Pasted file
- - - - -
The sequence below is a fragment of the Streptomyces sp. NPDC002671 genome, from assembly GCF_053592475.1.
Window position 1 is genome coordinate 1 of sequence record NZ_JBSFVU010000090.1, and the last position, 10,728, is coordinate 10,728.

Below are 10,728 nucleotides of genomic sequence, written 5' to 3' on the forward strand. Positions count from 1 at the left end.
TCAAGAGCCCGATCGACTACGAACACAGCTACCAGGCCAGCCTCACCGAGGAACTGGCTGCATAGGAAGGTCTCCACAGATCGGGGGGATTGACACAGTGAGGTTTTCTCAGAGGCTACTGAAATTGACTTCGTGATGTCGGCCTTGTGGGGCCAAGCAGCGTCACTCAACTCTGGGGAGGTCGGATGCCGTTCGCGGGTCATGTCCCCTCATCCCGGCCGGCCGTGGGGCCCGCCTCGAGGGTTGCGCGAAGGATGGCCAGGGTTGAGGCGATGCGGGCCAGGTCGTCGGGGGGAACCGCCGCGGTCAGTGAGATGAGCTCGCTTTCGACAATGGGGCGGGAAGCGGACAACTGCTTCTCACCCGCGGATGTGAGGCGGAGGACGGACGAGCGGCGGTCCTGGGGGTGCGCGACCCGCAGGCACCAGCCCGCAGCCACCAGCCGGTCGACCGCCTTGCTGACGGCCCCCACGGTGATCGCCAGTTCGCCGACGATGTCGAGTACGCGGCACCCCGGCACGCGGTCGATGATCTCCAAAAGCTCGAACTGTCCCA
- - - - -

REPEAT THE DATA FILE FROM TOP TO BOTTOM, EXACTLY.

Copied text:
The sequence below is a fragment of the Streptomyces sp. NPDC002671 genome, from assembly GCF_053592475.1.
Window position 1 is genome coordinate 1 of sequence record NZ_JBSFVU010000090.1, and the last position, 10,728, is coordinate 10,728.

Below are 10,728 nucleotides of genomic sequence, written 5' to 3' on the forward strand. Positions count from 1 at the left end.
TCAAGAGCCCGATCGACTACGAACACAGCTACCAGGCCAGCCTCACCGAGGAACTGGCTGCATAGGAAGGTCTCCACAGATCGGGGGGATTGACACAGTGAGGTTTTCTCAGAGGCTACTGAAATTGACTTCGTGATGTCGGCCTTGTGGGGCCAAGCAGCGTCACTCAACTCTGGGGAGGTCGGATGCCGTTCGCGGGTCATGTCCCCTCATCCCGGCCGGCCGTGGGGCCCGCCTCGAGGGTTGCGCGAAGGATGGCCAGGGTTGAGGCGATGCGGGCCAGGTCGTCGGGGGGAACCGCCGCGGTCAGTGAGATGAGCTCGCTTTCGACAATGGGGCGGGAAGCGGACAACTGCTTCTCACCCGCGGATGTGAGGCGGAGGACGGACGAGCGGCGGTCCTGGGGGTGCGCGACCCGCAGGCACCAGCCCGCAGCCACCAGCCGGTCGACCGCCTTGCTGACGGCCCCCACGGTGATCGCCAGTTCGCCGACGATGTCGAGTACGCGGCACCCCGGCACGCGGTCGATGATCTCCAAAAGCTCGAACTGTCCCA